Crisco has become a household name in the United States as one of the most popular choices for vegetable shortening. Crisco was developed early in the 1900’s as a replacement for lard. Animal products were generally more expensive to buy, so Crisco was a cheaper cooking ingredient than lard.
Vegetable shortening, which uses partially hydrogenated oils, works well for baking desserts or frying.
Throughout the 1900’s, vegetable based shortening was portrayed in a positive light.
It was though the fats in shortening were healthier alternatives compared to animal based fats.
However, the way shortening is made with partially hydrogenated oils produces trans fats. Trans fats are now known to be associated with many negative health consequences.
In 2015, the FDA (1) took steps to start removing partially hydrogenated oils from the food supply to lower intake of trans fats.
Trans fats occur naturally in very small amounts in some dairy and meat products, but removing partially hydrogenated oils as an ingredient is the main concern for health reasons.
About 80% of trans fat intake is from processed foods according to the USDA (2).
Even though most shortenings currently will say they are trans free, does that mean they are safe to eat?
As with anything, looking at the quantity of shortening you are eating as part of your total diet is an important consideration.
How is shortening made?
Shortening is not really a liquid or a solid fat; it is something in between.
Anytime partially hydrogenated oils are used for a food product, it means liquid oil basically has added hydrogen molecules to it.
The end result is taking liquid oil and turning it into more of a solid fat similar to lard.
Liquid oils don’t have a long shelf life, but partially hydrogenated oils do.
Therefore, foods with partially hydrogenated oils usually have a very long shelf life which is advantageous for food manufacturers.
Trans fat health risks
Research studies have shown trans fats can be harmful for health.
For example, a 2001 review (3) found higher intakes of saturated and trans fats negatively affected glucose metabolism and insulin sensitivity.
A 2001 study (4) looking at the diets of about 600 men over 10 years. Researchers concluded a higher intake of trans fats was associated with a higher risk of heart disease.
Because of these concerns with trans fat intake, health professional and organizations recommend to limit intake of all trans fats.
Since many processed foods, like vegetable shortening, use partially hydrogenated oil as a main ingredient, this means limiting intake of these foods is recommended for many health reasons.
What about shortening with no trans fats?
Current guidelines in place from the FDA limit how much trans fats can be given from a food.
This means most shortenings now have an altered formula compared to shortening from years before.
So does this mean shortening is now considered safe to eat? Unfortunately it’s not that simple.
If you look at a label for vegetable shortening, check the ingredients.
Avoid shortenings that list partially hydrogenated oil as one of the main ingredients.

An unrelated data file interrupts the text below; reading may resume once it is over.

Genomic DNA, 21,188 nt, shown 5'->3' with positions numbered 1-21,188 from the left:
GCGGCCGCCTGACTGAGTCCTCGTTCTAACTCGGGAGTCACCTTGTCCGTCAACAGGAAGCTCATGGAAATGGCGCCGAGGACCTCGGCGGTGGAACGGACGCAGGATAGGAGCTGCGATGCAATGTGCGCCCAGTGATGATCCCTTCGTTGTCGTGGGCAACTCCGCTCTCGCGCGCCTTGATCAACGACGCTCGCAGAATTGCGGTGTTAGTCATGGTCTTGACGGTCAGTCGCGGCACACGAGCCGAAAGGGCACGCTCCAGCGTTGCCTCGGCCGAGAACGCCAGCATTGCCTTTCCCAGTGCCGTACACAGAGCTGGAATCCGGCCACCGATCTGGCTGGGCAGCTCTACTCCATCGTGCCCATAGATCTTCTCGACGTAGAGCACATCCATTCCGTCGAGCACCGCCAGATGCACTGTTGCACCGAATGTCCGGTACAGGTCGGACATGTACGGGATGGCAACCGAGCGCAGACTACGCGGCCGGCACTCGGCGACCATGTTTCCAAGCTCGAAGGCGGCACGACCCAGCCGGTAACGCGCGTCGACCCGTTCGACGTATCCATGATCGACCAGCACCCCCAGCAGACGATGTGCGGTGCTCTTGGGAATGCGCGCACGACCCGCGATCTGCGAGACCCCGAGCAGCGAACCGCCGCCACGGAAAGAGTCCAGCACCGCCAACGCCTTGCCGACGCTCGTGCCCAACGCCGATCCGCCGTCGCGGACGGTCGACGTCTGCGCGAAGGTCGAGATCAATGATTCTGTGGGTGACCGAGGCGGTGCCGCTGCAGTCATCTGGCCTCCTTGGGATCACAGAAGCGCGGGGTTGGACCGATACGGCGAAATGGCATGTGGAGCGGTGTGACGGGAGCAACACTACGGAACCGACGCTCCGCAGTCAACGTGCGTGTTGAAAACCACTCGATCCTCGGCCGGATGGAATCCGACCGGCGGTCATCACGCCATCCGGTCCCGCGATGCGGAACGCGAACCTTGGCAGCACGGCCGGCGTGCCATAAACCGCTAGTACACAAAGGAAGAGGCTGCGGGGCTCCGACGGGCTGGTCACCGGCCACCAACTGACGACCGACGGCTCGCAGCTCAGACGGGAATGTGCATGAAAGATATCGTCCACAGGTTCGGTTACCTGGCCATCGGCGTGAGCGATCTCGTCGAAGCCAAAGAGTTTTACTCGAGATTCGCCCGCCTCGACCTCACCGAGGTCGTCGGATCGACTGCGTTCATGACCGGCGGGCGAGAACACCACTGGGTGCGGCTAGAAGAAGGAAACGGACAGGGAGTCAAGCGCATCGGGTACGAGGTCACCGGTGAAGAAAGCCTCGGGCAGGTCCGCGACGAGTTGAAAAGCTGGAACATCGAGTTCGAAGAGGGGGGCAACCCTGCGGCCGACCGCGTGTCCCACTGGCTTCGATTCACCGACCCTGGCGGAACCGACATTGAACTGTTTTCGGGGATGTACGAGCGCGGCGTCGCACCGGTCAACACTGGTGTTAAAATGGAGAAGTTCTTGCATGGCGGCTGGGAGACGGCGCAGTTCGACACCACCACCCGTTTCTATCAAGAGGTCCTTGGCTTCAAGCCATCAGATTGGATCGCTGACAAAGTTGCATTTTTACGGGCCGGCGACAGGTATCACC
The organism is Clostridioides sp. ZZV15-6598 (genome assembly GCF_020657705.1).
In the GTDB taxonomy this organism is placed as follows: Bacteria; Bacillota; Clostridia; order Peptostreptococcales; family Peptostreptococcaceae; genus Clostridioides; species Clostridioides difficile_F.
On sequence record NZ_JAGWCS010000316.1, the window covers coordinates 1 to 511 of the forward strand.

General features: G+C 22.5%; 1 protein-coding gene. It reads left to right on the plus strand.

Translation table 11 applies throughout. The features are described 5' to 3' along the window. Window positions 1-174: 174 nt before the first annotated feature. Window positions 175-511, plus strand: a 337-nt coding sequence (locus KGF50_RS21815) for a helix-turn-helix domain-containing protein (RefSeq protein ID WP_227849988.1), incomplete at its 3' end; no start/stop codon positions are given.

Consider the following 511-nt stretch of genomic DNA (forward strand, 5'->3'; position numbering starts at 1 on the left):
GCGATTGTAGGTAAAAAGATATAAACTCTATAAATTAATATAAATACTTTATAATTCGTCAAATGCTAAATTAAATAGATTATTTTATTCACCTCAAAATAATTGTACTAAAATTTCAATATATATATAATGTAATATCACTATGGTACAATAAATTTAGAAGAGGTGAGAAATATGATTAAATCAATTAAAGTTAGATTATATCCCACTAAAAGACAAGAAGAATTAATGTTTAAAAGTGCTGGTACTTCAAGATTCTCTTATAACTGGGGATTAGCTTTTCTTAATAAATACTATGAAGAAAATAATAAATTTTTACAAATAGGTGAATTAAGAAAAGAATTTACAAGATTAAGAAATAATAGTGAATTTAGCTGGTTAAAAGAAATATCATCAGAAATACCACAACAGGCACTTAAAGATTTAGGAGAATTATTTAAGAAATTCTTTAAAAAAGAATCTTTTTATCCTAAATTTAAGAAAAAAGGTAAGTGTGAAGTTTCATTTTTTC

Some shortening manufacturers already have altered ingredients to be in compliance with new FDA guidelines.
However, there may still be partially hydrogenated oil on the ingredient list.
A shortening may claim it is trans fat free but still have partially hydrogenated oil as an ingredient.
How is this possible?
A food can have less than 0.5 grams of trans fats and claim to be trans fat free. However, eating more than one serving of a food can easily provide a significant amount of trans fats.
Depending on whom you ask, some may claim there isn’t an equal alternative to shortening.
Nevertheless, switching out shortening for healthier alternatives is probably worth the health benefit compared to any suspected flavor difference.
Switch to a liquid oil in place of shortening for pan or deep frying.
Using butter in place of shortening could work in most baking recipes, but substituting oil in place of shortening for baking may not produce the same result.
Is lard a healthy substitute for shortening?
Like butter, some are claiming animal based fats like lard are healthier alternatives for processed, manufactured fats like shortening and margarines.
However, as a 2012 NPR article (6) points out, lard should still be used in sparse amounts, and some lards could also have partially hydrogenated oils added to it to make it more shelf stable.
Conclusion: How much are you using?
Is shortening the healthier cooking alternative it was once thought to be? Absolutely not.
Shortening is made with partially hydrogenated oils which are a main source of trans fats in the diet.
Trans fats may increase risk for insulin resistance and heart disease especially when eaten in large quantities.
Current and future guidelines limit the amount of trans fats food manufacturers can put in foods.
This means most vegetable shortenings now or will shortly have a lower amount of trans fats in them.
However, per serving, they could still provide less than 0.5 grams of trans fats.
If you eat many food sources that can have up to 0.5 grams of trans fats, you could get a higher intake of trans fats throughout the day.
Even if you use trans fat free shortening, be aware you still need to monitor how much you are eating.
You can use healthier substitutes for shortening in any recipe, but you may have to experiment to find a suitable replacement.
However, it is worth it for the health benefits.